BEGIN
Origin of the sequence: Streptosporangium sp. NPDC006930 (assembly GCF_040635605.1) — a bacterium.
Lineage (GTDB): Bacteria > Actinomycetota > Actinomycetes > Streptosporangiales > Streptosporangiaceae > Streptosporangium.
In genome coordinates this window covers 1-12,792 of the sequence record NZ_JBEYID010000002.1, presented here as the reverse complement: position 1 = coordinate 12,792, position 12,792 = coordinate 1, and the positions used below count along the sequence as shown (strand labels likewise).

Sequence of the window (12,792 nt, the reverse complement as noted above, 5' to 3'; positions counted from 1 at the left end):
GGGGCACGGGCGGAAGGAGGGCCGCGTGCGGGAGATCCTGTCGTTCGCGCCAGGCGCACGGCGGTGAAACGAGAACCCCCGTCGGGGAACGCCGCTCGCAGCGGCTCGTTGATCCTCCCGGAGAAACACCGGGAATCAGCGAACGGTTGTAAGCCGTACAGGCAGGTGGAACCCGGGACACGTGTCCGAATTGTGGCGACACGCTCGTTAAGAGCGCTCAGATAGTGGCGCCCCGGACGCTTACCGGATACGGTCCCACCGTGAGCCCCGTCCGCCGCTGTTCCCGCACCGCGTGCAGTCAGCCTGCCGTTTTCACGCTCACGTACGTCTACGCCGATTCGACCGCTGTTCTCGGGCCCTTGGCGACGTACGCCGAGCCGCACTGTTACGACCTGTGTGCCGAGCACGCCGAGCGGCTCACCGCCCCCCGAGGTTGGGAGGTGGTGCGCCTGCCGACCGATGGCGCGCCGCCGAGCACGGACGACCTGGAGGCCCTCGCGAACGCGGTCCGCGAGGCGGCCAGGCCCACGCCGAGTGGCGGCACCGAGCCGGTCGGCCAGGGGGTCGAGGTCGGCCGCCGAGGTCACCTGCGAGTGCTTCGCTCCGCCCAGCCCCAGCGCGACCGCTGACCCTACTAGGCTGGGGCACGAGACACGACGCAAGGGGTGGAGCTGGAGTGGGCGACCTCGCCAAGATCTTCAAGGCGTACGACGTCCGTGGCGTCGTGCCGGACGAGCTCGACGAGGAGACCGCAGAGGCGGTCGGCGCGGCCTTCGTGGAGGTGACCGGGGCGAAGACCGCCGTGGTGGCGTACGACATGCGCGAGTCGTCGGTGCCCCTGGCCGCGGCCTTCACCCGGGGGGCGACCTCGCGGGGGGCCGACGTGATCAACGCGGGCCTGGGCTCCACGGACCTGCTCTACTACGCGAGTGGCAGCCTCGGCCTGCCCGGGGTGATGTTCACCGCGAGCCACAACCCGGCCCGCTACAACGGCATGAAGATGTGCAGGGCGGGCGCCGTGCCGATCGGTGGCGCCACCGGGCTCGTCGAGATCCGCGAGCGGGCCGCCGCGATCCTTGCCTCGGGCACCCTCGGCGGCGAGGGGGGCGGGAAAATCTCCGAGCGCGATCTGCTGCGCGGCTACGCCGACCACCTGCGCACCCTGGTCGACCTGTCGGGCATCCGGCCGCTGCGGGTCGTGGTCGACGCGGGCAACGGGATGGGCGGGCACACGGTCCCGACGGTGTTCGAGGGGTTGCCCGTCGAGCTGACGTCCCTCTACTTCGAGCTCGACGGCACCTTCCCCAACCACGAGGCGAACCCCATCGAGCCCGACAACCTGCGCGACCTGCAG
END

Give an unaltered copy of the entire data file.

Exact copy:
Origin of the sequence: Streptosporangium sp. NPDC006930 (assembly GCF_040635605.1) — a bacterium.
Lineage (GTDB): Bacteria > Actinomycetota > Actinomycetes > Streptosporangiales > Streptosporangiaceae > Streptosporangium.
In genome coordinates this window covers 1-12,792 of the sequence record NZ_JBEYID010000002.1, presented here as the reverse complement: position 1 = coordinate 12,792, position 12,792 = coordinate 1, and the positions used below count along the sequence as shown (strand labels likewise).

Sequence of the window (12,792 nt, the reverse complement as noted above, 5' to 3'; positions counted from 1 at the left end):
GGGGCACGGGCGGAAGGAGGGCCGCGTGCGGGAGATCCTGTCGTTCGCGCCAGGCGCACGGCGGTGAAACGAGAACCCCCGTCGGGGAACGCCGCTCGCAGCGGCTCGTTGATCCTCCCGGAGAAACACCGGGAATCAGCGAACGGTTGTAAGCCGTACAGGCAGGTGGAACCCGGGACACGTGTCCGAATTGTGGCGACACGCTCGTTAAGAGCGCTCAGATAGTGGCGCCCCGGACGCTTACCGGATACGGTCCCACCGTGAGCCCCGTCCGCCGCTGTTCCCGCACCGCGTGCAGTCAGCCTGCCGTTTTCACGCTCACGTACGTCTACGCCGATTCGACCGCTGTTCTCGGGCCCTTGGCGACGTACGCCGAGCCGCACTGTTACGACCTGTGTGCCGAGCACGCCGAGCGGCTCACCGCCCCCCGAGGTTGGGAGGTGGTGCGCCTGCCGACCGATGGCGCGCCGCCGAGCACGGACGACCTGGAGGCCCTCGCGAACGCGGTCCGCGAGGCGGCCAGGCCCACGCCGAGTGGCGGCACCGAGCCGGTCGGCCAGGGGGTCGAGGTCGGCCGCCGAGGTCACCTGCGAGTGCTTCGCTCCGCCCAGCCCCAGCGCGACCGCTGACCCTACTAGGCTGGGGCACGAGACACGACGCAAGGGGTGGAGCTGGAGTGGGCGACCTCGCCAAGATCTTCAAGGCGTACGACGTCCGTGGCGTCGTGCCGGACGAGCTCGACGAGGAGACCGCAGAGGCGGTCGGCGCGGCCTTCGTGGAGGTGACCGGGGCGAAGACCGCCGTGGTGGCGTACGACATGCGCGAGTCGTCGGTGCCCCTGGCCGCGGCCTTCACCCGGGGGGCGACCTCGCGGGGGGCCGACGTGATCAACGCGGGCCTGGGCTCCACGGACCTGCTCTACTACGCGAGTGGCAGCCTCGGCCTGCCCGGGGTGATGTTCACCGCGAGCCACAACCCGGCCCGCTACAACGGCATGAAGATGTGCAGGGCGGGCGCCGTGCCGATCGGTGGCGCCACCGGGCTCGTCGAGATCCGCGAGCGGGCCGCCGCGATCCTTGCCTCGGGCACCCTCGGCGGCGAGGGGGGCGGGAAAATCTCCGAGCGCGATCTGCTGCGCGGCTACGCCGACCACCTGCGCACCCTGGTCGACCTGTCGGGCATCCGGCCGCTGCGGGTCGTGGTCGACGCGGGCAACGGGATGGGCGGGCACACGGTCCCGACGGTGTTCGAGGGGTTGCCCGTCGAGCTGACGTCCCTCTACTTCGAGCTCGACGGCACCTTCCCCAACCACGAGGCGAACCCCATCGAGCCCGACAACCTGCGCGACCTGCAG